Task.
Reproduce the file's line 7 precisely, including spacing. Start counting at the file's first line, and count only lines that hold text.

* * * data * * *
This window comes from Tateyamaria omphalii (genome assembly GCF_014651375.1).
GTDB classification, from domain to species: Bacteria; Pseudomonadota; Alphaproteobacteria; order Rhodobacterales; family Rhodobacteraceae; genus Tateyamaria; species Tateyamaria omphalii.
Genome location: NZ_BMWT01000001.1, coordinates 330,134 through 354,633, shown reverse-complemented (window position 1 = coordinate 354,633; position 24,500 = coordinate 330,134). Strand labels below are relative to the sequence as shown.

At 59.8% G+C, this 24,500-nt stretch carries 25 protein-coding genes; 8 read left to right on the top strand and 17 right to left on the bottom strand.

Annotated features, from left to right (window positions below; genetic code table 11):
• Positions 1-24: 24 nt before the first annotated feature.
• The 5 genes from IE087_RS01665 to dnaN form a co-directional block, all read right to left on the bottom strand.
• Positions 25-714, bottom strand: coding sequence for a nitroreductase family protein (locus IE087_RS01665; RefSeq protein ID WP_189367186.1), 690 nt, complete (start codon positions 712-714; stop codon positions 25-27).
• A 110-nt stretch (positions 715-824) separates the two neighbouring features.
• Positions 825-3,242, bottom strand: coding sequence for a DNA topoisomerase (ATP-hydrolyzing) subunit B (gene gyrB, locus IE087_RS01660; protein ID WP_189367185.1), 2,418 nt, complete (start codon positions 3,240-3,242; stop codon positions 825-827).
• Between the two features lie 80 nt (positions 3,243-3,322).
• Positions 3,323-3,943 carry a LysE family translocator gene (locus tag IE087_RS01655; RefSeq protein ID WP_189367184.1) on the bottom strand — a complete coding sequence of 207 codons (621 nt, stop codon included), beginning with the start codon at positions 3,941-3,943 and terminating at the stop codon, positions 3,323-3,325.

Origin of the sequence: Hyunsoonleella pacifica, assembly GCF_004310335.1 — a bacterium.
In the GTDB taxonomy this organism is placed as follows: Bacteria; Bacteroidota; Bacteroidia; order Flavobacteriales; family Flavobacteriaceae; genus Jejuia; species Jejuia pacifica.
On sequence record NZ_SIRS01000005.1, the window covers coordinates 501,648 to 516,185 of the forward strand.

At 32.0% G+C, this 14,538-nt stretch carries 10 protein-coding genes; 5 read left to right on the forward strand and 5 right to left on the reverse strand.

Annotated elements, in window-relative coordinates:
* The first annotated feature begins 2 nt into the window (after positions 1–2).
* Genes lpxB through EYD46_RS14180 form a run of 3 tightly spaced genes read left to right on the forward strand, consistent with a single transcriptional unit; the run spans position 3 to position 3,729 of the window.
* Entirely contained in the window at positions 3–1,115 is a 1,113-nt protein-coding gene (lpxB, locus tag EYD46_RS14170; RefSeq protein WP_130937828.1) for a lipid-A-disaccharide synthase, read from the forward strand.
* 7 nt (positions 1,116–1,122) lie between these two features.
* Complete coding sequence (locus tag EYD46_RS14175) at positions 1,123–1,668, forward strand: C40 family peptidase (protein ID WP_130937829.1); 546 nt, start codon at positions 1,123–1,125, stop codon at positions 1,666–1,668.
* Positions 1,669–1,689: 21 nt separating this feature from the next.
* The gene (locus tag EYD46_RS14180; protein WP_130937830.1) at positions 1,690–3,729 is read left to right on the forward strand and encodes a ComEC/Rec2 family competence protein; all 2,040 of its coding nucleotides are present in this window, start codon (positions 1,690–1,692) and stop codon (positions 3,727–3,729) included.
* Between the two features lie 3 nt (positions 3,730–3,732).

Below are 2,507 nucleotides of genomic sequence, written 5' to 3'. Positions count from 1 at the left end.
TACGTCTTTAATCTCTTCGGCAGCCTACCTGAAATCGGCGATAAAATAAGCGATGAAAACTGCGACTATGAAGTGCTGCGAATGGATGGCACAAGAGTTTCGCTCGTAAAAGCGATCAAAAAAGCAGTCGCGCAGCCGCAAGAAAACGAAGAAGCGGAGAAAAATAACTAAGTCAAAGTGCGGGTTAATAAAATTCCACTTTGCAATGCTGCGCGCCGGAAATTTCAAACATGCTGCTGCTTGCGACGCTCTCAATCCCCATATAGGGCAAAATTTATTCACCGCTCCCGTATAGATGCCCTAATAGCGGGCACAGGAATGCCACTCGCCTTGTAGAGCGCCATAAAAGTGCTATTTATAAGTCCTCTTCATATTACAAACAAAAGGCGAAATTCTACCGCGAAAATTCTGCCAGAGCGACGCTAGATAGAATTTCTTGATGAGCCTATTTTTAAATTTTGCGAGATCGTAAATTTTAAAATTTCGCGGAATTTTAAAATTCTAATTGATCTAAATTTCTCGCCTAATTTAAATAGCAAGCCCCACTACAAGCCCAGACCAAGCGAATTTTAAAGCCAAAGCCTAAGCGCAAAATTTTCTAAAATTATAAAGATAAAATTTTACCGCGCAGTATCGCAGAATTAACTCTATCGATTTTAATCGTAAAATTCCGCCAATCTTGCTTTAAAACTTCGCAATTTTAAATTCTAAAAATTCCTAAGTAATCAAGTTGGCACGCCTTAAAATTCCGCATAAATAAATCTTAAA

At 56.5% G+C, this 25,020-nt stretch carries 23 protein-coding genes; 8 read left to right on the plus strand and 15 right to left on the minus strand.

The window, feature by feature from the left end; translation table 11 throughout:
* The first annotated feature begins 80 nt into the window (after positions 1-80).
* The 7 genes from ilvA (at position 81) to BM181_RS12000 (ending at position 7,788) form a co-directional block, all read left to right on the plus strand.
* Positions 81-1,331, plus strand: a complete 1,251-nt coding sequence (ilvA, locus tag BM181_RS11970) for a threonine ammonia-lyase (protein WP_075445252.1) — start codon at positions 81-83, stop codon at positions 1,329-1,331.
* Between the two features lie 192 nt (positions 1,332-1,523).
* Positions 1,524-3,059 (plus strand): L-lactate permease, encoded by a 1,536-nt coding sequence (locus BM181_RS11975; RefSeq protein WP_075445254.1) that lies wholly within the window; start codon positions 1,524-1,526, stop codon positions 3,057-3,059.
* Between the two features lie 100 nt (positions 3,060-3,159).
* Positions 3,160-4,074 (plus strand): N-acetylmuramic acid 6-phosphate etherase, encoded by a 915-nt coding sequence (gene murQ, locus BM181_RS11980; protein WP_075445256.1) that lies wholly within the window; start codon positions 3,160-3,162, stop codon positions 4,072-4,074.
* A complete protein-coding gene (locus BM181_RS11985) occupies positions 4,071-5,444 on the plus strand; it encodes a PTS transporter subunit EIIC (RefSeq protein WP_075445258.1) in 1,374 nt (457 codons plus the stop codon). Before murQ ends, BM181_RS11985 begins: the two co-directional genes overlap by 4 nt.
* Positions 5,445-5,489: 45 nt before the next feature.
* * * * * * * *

• The 5 genes from IE087_RS01665 to dnaN form a co-directional block, all read right to left on the bottom strand.